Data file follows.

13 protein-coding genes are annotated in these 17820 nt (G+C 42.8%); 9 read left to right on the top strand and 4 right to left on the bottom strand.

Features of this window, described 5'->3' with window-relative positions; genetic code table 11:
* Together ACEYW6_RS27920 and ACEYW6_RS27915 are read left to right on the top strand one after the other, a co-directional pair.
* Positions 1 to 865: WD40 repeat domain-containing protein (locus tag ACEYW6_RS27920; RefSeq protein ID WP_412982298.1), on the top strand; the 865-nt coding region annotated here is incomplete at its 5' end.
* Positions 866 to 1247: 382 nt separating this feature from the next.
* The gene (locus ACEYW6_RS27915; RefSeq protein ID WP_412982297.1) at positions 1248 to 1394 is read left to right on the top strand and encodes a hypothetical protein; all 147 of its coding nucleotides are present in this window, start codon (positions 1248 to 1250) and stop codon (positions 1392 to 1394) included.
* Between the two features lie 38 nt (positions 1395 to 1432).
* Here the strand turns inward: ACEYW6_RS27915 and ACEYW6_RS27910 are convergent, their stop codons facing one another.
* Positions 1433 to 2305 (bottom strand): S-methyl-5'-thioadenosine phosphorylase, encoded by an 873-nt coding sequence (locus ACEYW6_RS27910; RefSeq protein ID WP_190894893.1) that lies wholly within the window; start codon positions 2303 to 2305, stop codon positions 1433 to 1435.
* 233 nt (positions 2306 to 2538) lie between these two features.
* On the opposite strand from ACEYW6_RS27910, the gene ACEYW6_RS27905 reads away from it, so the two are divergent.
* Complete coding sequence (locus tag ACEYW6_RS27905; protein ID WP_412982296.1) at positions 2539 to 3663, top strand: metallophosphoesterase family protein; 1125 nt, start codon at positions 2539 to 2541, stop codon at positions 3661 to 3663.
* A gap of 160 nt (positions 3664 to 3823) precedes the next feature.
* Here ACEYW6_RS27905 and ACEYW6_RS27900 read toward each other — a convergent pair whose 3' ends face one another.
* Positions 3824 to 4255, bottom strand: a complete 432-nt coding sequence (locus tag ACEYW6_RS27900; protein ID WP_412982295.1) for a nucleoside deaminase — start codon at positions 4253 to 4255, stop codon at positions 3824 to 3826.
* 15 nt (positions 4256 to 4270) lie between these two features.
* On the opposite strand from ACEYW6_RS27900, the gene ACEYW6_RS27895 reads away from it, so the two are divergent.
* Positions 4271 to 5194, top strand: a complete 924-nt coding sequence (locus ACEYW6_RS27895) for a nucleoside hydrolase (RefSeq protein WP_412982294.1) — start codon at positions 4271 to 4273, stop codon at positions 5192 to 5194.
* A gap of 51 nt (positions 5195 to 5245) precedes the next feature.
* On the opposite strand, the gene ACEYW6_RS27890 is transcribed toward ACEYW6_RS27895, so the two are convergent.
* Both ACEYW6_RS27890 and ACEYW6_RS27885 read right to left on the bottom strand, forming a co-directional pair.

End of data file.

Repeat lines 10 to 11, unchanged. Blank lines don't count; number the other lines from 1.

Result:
* 233 nt (positions 2306 to 2538) lie between these two features.
* On the opposite strand from ACEYW6_RS27910, the gene ACEYW6_RS27905 reads away from it, so the two are divergent.